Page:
JOK turned bad plays into own highlight reel
Published 12:02 am Saturday, July 30, 2022
BEREA, Ohio (AP) — All NFL rookies make mistakes, some more than others. Browns linebacker Jeremiah Owusu-Koramoah had his fair share last season.
And, several turned into highlights.
The Browns wouldn’t object to seeing them again.
“As long as you make them at 100 miles an hour, right?” Cleveland coach Kevin Stefanski said before Friday’s practice. “He’s a player who plays sometimes at a frenetic pace. We have tried to make him understand that you can make plays within the framework of the defense, and every once in a while, he will make those extraordinary plays.”
Owusu-Koramoah was a major bright spot in an otherwise lusterless 2021 season for the Browns, who went 8-9 and fell way short of huge expectations while ensnared in needless drama.
The speedy second-round pick from Notre Dame started 10 games, played in 14 and finished with 76 tackles (49 solo), 1 1/2 sacks and forced two fumbles. The Browns lined him up all over the field — outside and inside the offensive tackles, even in the slot.
But what really stood about Owusu-Koramoah, known simply as JOK to fans, was his unique ability to close on the football.
“Very explosive,” defensive coordinator Joe Woods said of Owusu-Koramoah, listed at 6-foot-2, 221 pounds. “When he puts his foot in the ground he can go from point A to B — right now. So his ability to match up in coverage, his ability to make plays in space is unique.”
Because he was enamored of that closing speed, and the potential for Owsusu-Koramoah to cover tight ends and running backs, general manager Andrew Berry traded up in the 2021 draft to get him. It appears to be a wise move.
Owsusu-Koramoah is a versatile weapon for Woods, who didn’t hesitate in throwing concepts and other challenges at the young LB last season. Whether playing inside, outside, blitzing or dropping back in coverage, he handled it all.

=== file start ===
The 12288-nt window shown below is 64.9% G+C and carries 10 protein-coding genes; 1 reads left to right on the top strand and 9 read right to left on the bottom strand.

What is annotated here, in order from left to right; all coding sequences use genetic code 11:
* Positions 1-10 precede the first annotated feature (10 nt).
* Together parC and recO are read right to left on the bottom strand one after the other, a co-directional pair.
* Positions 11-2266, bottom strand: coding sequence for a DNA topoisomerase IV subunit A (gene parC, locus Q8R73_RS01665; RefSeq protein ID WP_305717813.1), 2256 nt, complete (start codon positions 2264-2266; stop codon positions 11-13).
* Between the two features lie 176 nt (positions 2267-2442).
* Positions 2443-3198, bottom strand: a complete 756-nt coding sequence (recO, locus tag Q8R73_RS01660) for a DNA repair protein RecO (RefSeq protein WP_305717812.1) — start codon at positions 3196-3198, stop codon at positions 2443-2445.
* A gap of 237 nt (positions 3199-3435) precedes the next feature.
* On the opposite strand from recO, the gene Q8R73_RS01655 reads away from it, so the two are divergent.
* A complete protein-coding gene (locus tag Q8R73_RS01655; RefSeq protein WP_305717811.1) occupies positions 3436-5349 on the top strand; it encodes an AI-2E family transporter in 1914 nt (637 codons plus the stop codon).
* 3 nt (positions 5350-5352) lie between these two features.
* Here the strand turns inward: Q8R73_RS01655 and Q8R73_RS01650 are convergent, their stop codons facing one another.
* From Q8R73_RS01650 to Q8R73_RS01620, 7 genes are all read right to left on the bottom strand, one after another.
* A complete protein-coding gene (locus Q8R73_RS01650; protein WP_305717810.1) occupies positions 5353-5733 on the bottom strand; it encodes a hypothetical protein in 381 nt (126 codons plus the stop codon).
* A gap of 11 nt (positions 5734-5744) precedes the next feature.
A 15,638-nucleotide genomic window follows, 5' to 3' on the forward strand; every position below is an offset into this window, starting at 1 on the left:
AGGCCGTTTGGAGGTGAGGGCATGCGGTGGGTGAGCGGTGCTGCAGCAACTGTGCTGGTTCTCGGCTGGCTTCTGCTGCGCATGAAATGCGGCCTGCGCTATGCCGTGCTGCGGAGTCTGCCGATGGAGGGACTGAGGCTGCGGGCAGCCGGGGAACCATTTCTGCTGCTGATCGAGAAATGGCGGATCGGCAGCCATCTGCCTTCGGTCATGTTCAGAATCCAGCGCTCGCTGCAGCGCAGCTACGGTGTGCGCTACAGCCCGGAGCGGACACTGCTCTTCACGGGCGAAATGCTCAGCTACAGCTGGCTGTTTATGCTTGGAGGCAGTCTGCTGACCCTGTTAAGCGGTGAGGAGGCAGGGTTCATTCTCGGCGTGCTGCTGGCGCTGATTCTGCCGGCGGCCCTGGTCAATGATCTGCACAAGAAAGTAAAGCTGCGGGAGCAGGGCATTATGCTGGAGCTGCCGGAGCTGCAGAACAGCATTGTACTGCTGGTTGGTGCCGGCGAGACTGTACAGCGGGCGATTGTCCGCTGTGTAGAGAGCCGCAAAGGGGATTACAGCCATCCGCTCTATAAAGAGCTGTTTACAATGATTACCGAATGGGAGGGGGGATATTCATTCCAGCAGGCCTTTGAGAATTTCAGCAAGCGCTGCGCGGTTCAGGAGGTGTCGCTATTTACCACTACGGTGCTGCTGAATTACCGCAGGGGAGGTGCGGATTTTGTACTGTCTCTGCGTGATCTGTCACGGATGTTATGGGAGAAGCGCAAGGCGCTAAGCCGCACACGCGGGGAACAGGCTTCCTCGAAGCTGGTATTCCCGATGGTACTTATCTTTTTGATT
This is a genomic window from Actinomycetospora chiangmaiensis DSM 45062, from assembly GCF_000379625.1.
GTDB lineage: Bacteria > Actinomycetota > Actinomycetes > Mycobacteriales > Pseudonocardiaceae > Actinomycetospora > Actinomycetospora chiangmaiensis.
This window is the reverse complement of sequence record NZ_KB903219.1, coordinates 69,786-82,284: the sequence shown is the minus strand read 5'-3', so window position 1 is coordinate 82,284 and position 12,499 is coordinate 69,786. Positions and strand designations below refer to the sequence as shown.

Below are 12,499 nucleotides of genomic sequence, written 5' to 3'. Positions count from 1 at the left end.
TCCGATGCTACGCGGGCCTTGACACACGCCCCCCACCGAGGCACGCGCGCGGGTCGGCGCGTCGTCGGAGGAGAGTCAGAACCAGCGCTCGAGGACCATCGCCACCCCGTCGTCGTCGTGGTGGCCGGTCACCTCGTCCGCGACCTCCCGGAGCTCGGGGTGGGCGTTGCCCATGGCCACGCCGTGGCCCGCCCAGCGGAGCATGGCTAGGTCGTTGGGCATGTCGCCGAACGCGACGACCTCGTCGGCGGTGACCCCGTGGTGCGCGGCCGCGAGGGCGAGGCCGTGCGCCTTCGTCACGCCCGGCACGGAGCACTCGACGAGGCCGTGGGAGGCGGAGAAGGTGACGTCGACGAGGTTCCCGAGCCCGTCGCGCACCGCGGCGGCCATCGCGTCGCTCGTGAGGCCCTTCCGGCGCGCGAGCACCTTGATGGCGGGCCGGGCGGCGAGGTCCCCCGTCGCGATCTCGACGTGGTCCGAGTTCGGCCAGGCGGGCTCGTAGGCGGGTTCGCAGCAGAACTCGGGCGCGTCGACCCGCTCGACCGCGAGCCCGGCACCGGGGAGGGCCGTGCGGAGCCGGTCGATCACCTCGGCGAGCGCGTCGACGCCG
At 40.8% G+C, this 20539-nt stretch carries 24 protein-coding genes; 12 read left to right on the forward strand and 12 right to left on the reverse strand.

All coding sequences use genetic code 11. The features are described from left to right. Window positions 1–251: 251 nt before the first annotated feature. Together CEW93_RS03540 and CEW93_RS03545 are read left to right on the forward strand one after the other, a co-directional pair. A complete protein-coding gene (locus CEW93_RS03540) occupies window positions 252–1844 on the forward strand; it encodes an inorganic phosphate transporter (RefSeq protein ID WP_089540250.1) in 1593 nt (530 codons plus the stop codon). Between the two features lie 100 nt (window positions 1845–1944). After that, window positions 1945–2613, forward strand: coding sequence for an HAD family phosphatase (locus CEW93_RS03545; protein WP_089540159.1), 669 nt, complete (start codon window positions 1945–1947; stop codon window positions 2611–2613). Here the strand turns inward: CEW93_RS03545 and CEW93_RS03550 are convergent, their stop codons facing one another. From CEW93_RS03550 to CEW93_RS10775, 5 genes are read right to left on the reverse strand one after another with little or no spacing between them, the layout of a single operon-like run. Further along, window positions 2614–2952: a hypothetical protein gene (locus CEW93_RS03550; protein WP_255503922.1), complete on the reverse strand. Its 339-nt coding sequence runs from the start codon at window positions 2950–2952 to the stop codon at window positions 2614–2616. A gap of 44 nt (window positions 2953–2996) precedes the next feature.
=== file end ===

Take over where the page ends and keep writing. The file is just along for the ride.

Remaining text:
Woods wasn’t surprised.
“The guys who are on the field are normally the guys that can handle it when you get rookies,” he said. “You have to be careful because you guys see the ability he has so if you are sitting there on the grease board drawing all types of things up. But at the same time, they have to be able to handle it.
“We slowly added things to his plate along with the rest of the defense, and I felt like he did a good job.”
That’s not to say there weren’t problems. Owusu-Koramoah got off to a slow start when he contracted COVID-19 in training camp. Then, he suffered an accident while lifting weights, needed stitches in his forehead and couldn’t wear a helmet.
A sprained ankle kept him out for three games and he bruised his throat against the Los Angeles Chargers. But once he hit his stride, Owusu-Koramoah took off, which is also what got him into some trouble.
Because of his speed, he takes chances. And because he takes chances, he can get burned. A missed tackle can turn a potential loss into a big gain for the opposition.
This season, Owusu-Koramoah vows to be smarter about when to play risky.
“I have to rely on instincts, I have to rely on what I already know,” he said. “The repetition out here will allow me to understand when to and when not to. It’s definitely a gauge. What’s the down and distance, what quarter are we in? What’s the score? You know, all of that comes into play.”
Owusu-Koramoah’s role will likely expand, but the 22-year-old isn’t politicking for more. Not his style.
“However the coaches need me I’m about to it,” he said. “”I’m ready to do whatever the team asks of me.”
That humility is just another reason Owusu-Koramoah, who twice visited Africa during the offseason to host youth football camps, is revered by his teammates and coaches.
“Jeremiah is very thoughtful, very intelligent, very enthusiastic and energetic about his teammates and about life,” Stefanski said. “A deep thinker. Enjoy being around him. Obviously, he has a bright future in this league, but I just think he’s a great person to spend your days with.”
NOTES: QB Deshaun Watson took all the snaps with Cleveland’s first-team offense as he and the team await a decision from NFL disciplinary officer Sue L. Robinson, who will decide if he violated the league’s personal conduct policy because of sexual misconduct allegations. Watson will practice in front of fans Saturday for the first time since coming to Cleveland. … WR Anthony Schwartz is day to day with a left knee strain suffered during Thursday’s workout. Stefanski said it’s nothing long-term, and that it’s “too early” to look for outside receiving help. Rookie David Bell (foot) is also sidelined.